By outsourcing to a specialised IT provider, the SaaS user benefits from a modern, technologically sophisticated IT solution that meets all functional and regulatory requirements – without any major initial investment. According to the service principle of the SaaS model, the functional and technical business processes offered over the platform are provided as separate units in line with the requirements of the customer. The offer ranges from purchasing a single innovative service, so as to be able to react quickly to a market requirement, to a complete SaaS platform on the cloud. These flexible options make it possible to deliver tailored solutions to a wide range of customer requirements, such as testing new products, sales channels or digital customer services whilst simultaneously minimising risk and cutting the time to market.


With commonly used approaches in the cloud context, such as DevSecOps, new features can be delivered promptly and continuously and regulatory and legal requirements can be met in a timely, regular manner. Mixed formats involving the operation of on-premise legacy systems and SaaS-based modules are a possibility in policy management, for example, instead of taking an immediate rip-and-replace approach. This makes it easier to expand to business process outsourcing for non-differentiating processes or value-creating platform strategies in the direction of ecosystems.


The risks of SaaS solutions

The primary risks of a cloud-based approach and of outsourcing IT systems into an SaaS model lie in external data storage. Besides a loss of direct control over the data, the insurer remains responsible from a regulatory and data protection standpoint, and this responsibility is not easy to delegate. In some cases, monitoring and control processes can be more costly and more vulnerable with an external service provider.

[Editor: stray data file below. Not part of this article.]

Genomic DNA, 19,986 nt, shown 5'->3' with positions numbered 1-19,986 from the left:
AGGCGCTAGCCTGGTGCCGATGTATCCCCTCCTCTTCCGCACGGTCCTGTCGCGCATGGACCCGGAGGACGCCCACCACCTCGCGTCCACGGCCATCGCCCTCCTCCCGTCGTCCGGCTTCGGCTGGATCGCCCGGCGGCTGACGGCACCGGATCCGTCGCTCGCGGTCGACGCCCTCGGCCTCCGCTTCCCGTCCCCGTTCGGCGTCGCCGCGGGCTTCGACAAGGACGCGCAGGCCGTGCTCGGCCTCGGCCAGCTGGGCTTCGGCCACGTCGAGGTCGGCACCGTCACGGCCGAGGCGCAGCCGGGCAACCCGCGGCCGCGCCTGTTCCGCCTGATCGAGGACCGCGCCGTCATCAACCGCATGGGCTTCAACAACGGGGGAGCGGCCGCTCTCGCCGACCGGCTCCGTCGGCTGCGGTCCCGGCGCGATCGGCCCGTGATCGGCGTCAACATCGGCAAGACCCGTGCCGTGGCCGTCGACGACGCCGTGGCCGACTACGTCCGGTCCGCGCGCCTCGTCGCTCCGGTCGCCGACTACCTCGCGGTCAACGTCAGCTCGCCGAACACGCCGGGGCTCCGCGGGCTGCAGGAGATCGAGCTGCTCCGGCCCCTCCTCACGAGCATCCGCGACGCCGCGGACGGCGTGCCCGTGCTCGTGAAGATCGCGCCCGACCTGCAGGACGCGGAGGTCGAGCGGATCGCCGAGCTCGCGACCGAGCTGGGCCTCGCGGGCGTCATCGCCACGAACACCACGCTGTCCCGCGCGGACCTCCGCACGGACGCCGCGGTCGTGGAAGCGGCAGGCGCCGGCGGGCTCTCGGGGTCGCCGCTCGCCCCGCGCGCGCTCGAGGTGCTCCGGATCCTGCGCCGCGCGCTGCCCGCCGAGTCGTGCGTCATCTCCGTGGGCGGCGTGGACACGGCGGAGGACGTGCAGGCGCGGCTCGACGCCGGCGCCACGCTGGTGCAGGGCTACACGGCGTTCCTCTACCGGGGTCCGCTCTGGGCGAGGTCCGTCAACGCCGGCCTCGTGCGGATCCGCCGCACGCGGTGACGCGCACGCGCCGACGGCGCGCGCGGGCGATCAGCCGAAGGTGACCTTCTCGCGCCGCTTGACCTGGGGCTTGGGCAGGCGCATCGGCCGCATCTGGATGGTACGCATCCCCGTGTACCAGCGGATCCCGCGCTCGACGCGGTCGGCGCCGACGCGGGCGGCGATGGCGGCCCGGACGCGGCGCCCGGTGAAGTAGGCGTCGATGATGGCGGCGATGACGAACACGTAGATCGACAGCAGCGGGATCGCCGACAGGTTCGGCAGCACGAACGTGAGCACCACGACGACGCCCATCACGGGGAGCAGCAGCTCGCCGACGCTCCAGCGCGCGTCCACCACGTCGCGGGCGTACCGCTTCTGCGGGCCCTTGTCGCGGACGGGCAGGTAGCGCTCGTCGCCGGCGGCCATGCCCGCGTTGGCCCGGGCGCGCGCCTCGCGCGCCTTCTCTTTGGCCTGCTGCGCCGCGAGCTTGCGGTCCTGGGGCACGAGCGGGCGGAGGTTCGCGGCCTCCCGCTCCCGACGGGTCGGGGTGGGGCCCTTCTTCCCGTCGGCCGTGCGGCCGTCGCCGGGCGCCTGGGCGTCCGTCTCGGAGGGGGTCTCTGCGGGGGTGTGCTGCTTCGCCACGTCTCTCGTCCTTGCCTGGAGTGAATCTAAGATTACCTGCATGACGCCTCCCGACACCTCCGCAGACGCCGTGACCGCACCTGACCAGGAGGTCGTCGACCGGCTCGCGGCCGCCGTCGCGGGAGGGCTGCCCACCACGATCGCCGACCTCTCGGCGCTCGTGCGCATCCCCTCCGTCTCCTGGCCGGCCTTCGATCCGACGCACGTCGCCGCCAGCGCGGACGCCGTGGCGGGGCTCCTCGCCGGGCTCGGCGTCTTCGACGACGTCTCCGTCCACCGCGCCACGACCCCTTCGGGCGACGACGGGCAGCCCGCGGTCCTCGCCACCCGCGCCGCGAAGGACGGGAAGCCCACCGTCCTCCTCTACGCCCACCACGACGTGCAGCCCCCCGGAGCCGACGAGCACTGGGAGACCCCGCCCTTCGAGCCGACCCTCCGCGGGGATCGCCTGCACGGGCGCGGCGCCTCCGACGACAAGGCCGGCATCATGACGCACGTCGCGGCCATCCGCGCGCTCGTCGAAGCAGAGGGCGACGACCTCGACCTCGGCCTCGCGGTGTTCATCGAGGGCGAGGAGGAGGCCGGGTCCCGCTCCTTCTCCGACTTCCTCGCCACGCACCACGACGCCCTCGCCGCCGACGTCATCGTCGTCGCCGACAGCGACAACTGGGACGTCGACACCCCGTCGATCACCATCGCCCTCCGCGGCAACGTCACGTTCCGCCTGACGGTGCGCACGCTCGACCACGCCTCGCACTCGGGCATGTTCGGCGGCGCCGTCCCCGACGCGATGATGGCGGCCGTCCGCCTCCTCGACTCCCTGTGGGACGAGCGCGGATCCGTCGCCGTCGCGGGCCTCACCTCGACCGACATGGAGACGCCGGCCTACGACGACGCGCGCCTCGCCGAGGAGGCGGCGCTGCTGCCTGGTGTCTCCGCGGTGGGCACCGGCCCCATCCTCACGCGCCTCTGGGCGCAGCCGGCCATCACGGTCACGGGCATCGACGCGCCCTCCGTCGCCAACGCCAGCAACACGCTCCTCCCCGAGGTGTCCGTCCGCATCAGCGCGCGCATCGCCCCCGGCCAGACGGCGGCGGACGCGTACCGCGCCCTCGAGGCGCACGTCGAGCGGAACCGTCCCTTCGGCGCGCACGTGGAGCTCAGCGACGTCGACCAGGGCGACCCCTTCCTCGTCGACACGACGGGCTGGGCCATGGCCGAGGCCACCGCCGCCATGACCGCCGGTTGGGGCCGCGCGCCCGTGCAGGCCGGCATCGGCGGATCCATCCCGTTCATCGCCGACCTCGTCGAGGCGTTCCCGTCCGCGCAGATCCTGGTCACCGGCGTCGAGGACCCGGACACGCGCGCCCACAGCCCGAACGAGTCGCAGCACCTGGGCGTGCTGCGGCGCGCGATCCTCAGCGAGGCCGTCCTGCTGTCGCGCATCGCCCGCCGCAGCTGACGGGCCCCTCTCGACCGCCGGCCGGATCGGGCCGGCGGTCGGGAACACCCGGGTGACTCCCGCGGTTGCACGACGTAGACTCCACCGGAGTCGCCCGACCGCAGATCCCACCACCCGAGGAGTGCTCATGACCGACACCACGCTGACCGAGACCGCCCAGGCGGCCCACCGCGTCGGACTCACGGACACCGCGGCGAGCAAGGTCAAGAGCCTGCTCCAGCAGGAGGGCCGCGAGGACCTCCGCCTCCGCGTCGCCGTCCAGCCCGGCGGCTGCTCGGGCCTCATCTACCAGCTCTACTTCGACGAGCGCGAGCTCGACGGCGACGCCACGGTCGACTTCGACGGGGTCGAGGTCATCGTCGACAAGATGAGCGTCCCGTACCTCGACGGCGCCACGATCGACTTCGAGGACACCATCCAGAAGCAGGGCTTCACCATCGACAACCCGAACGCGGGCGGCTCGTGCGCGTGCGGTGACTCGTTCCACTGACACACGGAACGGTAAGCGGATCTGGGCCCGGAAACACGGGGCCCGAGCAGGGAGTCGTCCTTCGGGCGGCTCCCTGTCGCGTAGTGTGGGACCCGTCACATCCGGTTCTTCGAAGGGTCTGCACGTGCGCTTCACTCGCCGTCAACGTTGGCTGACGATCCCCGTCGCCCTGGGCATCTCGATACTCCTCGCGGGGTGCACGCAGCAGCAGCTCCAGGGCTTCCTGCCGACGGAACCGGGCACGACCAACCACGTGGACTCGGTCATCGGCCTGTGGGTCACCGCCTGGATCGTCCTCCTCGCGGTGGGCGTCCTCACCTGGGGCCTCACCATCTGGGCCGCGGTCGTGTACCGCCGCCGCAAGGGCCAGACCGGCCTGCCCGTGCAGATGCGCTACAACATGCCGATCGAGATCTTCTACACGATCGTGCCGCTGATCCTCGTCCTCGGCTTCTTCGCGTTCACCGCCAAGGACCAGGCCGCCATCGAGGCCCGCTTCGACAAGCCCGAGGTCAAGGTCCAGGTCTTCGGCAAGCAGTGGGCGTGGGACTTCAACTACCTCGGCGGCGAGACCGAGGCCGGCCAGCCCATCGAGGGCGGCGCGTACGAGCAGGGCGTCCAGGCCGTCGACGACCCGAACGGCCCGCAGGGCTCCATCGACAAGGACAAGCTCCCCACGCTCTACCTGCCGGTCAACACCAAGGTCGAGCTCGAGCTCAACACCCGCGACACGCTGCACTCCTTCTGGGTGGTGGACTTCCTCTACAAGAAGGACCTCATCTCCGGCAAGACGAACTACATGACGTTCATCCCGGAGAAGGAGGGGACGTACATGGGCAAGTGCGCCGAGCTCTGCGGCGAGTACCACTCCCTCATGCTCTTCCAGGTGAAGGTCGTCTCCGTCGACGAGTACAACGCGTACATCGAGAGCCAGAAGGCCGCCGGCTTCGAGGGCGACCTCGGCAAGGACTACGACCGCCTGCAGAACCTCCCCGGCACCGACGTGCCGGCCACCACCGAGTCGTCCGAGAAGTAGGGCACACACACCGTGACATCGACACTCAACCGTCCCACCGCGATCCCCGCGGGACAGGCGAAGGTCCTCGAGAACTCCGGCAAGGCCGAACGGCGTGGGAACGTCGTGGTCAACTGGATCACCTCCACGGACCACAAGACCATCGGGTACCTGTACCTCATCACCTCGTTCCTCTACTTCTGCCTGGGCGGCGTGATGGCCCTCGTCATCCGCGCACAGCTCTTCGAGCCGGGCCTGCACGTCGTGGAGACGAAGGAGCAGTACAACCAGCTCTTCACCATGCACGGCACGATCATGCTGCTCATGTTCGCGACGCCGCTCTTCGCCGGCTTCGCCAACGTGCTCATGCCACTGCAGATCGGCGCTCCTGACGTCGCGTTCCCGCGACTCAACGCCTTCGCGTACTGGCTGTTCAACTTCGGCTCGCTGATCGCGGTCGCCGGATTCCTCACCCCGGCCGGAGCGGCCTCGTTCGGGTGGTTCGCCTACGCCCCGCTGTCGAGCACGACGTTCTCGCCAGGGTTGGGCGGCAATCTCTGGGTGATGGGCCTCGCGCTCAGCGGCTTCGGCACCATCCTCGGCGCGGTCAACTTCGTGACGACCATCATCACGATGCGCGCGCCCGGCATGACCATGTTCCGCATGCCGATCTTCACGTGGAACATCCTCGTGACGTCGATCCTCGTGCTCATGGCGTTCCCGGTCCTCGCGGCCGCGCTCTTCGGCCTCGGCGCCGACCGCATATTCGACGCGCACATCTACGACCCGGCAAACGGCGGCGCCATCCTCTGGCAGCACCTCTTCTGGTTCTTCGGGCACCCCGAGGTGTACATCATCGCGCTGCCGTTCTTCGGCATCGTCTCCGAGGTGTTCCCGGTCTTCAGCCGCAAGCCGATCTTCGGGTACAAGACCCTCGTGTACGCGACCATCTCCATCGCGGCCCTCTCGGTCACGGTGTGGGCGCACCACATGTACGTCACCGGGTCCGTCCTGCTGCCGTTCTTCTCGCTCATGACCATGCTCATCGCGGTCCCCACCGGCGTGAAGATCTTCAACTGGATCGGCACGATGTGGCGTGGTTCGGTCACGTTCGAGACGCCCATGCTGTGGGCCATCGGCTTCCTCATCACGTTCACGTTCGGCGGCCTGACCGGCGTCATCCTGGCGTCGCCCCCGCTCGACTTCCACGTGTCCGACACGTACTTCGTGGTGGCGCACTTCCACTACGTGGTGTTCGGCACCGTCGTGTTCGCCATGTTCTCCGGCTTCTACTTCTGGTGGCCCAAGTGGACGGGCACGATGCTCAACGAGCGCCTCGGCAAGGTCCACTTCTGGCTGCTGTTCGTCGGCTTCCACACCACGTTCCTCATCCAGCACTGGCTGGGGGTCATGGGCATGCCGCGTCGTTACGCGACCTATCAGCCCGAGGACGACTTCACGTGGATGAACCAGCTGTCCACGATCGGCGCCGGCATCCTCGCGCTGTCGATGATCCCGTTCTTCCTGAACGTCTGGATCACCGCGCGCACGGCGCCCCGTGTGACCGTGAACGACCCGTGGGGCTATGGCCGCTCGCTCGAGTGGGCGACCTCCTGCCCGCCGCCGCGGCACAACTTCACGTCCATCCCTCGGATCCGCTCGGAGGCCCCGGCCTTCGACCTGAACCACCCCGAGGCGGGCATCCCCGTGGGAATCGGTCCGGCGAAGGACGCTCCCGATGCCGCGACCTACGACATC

The decision to outsource to an SaaS model is certainly a more difficult one for developed IT landscapes than for a greenfield project, one which many insurtechs have chosen in order to build their IT infrastructure. Nevertheless, in light of the reasons described above and the future competitiveness of their business models, it is urgently necessary for established insurers too to consider such solutions. It is certainly prudent not to pursue a ‘big bang’ strategy, but rather to try out SaaS models in small test fields first, such as product testing or customer journeys, and then scale them up if they prove successful.


Selecting an independent partner to be a service provider which, in addition to delivering the technical infrastructure, has to possess the necessary technical skills to adopt and operate insurance solutions is of primary importance for a successful start in the world of SaaS. Criteria such as meaningful customer references, a local market presence, project experience and financial stability are all important aspects. Only then can the planning, build and run processes be delivered from under one roof – a veritable one-stop shop.


Besides flexibility and time to market, economic aspects are factors of crucial importance to the SaaS model. Our next blog article ‘Usage-based pricing for SaaS solutions’ examines what usage-based pricing might look like on the basis of an agreed price per policy, and what advantages the various pricing models can offer insurers.